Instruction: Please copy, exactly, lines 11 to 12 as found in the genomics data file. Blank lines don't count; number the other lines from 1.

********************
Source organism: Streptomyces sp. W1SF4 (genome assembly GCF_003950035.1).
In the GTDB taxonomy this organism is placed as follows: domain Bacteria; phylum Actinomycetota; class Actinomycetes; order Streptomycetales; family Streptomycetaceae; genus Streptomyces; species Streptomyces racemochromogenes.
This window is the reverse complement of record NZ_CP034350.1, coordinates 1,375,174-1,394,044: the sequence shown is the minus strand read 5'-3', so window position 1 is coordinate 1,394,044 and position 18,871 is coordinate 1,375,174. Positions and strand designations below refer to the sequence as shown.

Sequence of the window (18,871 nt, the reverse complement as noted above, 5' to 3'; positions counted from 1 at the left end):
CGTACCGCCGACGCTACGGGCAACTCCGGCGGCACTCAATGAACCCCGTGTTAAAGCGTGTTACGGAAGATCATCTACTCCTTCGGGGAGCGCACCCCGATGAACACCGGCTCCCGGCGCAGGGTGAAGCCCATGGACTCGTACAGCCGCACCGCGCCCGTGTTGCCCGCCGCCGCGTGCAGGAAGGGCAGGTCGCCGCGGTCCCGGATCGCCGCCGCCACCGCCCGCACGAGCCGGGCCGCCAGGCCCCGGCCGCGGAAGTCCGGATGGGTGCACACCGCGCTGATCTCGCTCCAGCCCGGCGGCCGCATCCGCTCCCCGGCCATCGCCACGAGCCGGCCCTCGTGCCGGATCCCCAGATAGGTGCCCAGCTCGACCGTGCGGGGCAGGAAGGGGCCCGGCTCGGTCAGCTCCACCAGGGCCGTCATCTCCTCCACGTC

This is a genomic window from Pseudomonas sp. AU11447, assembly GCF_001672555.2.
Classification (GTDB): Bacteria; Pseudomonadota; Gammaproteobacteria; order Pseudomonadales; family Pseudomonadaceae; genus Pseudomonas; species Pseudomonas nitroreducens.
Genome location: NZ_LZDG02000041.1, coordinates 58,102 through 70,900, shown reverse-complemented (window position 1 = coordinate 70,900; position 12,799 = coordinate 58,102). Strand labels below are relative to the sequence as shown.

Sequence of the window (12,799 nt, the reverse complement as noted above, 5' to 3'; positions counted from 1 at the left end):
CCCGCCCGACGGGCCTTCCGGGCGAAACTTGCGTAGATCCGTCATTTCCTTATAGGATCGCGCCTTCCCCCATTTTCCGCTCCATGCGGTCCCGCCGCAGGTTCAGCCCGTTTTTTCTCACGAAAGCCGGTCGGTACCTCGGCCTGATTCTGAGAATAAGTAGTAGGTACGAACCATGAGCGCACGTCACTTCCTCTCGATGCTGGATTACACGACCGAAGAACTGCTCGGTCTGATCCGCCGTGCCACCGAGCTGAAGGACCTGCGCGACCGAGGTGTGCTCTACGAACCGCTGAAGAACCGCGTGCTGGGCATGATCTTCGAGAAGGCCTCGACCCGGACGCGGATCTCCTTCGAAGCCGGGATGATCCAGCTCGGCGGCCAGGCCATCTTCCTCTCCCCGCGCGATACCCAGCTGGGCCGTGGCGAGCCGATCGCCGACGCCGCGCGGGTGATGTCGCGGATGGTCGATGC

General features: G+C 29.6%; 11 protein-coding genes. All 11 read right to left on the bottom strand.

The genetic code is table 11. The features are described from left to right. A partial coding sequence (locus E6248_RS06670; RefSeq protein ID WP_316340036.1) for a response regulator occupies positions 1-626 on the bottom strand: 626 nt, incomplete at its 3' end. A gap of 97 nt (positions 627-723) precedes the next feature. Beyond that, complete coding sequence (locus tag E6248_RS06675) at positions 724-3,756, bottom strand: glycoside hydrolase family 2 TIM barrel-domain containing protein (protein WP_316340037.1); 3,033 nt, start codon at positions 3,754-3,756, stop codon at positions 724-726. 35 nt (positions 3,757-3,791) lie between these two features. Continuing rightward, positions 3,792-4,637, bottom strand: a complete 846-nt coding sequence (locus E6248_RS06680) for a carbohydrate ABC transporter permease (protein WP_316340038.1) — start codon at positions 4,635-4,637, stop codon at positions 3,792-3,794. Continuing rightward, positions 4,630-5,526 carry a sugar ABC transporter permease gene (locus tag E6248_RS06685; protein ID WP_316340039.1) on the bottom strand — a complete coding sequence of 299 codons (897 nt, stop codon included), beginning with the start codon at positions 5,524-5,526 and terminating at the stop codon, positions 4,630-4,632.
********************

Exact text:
General features: G+C 29.6%; 11 protein-coding genes. All 11 read right to left on the bottom strand.

The genetic code is table 11. The features are described from left to right. A partial coding sequence (locus E6248_RS06670; RefSeq protein ID WP_316340036.1) for a response regulator occupies positions 1-626 on the bottom strand: 626 nt, incomplete at its 3' end. A gap of 97 nt (positions 627-723) precedes the next feature. Beyond that, complete coding sequence (locus tag E6248_RS06675) at positions 724-3,756, bottom strand: glycoside hydrolase family 2 TIM barrel-domain containing protein (protein WP_316340037.1); 3,033 nt, start codon at positions 3,754-3,756, stop codon at positions 724-726. 35 nt (positions 3,757-3,791) lie between these two features. Continuing rightward, positions 3,792-4,637, bottom strand: a complete 846-nt coding sequence (locus E6248_RS06680) for a carbohydrate ABC transporter permease (protein WP_316340038.1) — start codon at positions 4,635-4,637, stop codon at positions 3,792-3,794. Continuing rightward, positions 4,630-5,526 carry a sugar ABC transporter permease gene (locus tag E6248_RS06685; protein ID WP_316340039.1) on the bottom strand — a complete coding sequence of 299 codons (897 nt, stop codon included), beginning with the start codon at positions 5,524-5,526 and terminating at the stop codon, positions 4,630-4,632.